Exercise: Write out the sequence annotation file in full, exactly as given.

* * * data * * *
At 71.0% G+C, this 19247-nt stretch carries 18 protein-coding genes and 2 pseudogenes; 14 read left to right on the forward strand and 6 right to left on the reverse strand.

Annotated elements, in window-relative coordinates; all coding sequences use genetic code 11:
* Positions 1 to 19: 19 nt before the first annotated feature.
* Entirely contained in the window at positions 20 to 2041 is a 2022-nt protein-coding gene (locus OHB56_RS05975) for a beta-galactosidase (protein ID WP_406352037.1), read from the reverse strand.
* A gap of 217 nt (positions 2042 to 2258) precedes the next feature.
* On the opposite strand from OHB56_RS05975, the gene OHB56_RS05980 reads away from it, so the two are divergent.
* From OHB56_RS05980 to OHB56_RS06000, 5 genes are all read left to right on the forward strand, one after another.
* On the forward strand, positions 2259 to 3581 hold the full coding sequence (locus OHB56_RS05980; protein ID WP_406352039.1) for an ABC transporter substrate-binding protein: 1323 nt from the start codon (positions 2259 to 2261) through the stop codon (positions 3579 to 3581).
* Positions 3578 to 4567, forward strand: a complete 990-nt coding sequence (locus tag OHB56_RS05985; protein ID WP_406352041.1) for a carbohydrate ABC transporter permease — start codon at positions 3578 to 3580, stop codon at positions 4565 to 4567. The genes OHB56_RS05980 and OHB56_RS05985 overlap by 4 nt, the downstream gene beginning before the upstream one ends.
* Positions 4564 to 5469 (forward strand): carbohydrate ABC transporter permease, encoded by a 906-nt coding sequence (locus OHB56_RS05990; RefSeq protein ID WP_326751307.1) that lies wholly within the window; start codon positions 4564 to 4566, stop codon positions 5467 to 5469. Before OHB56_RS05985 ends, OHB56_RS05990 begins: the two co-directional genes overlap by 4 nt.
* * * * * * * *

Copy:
At 71.0% G+C, this 19247-nt stretch carries 18 protein-coding genes and 2 pseudogenes; 14 read left to right on the forward strand and 6 right to left on the reverse strand.

Annotated elements, in window-relative coordinates; all coding sequences use genetic code 11:
* Positions 1 to 19: 19 nt before the first annotated feature.
* Entirely contained in the window at positions 20 to 2041 is a 2022-nt protein-coding gene (locus OHB56_RS05975) for a beta-galactosidase (protein ID WP_406352037.1), read from the reverse strand.
* A gap of 217 nt (positions 2042 to 2258) precedes the next feature.
* On the opposite strand from OHB56_RS05975, the gene OHB56_RS05980 reads away from it, so the two are divergent.
* From OHB56_RS05980 to OHB56_RS06000, 5 genes are all read left to right on the forward strand, one after another.
* On the forward strand, positions 2259 to 3581 hold the full coding sequence (locus OHB56_RS05980; protein ID WP_406352039.1) for an ABC transporter substrate-binding protein: 1323 nt from the start codon (positions 2259 to 2261) through the stop codon (positions 3579 to 3581).
* Positions 3578 to 4567, forward strand: a complete 990-nt coding sequence (locus tag OHB56_RS05985; protein ID WP_406352041.1) for a carbohydrate ABC transporter permease — start codon at positions 3578 to 3580, stop codon at positions 4565 to 4567. The genes OHB56_RS05980 and OHB56_RS05985 overlap by 4 nt, the downstream gene beginning before the upstream one ends.
* Positions 4564 to 5469 (forward strand): carbohydrate ABC transporter permease, encoded by a 906-nt coding sequence (locus OHB56_RS05990; RefSeq protein ID WP_326751307.1) that lies wholly within the window; start codon positions 4564 to 4566, stop codon positions 5467 to 5469. Before OHB56_RS05985 ends, OHB56_RS05990 begins: the two co-directional genes overlap by 4 nt.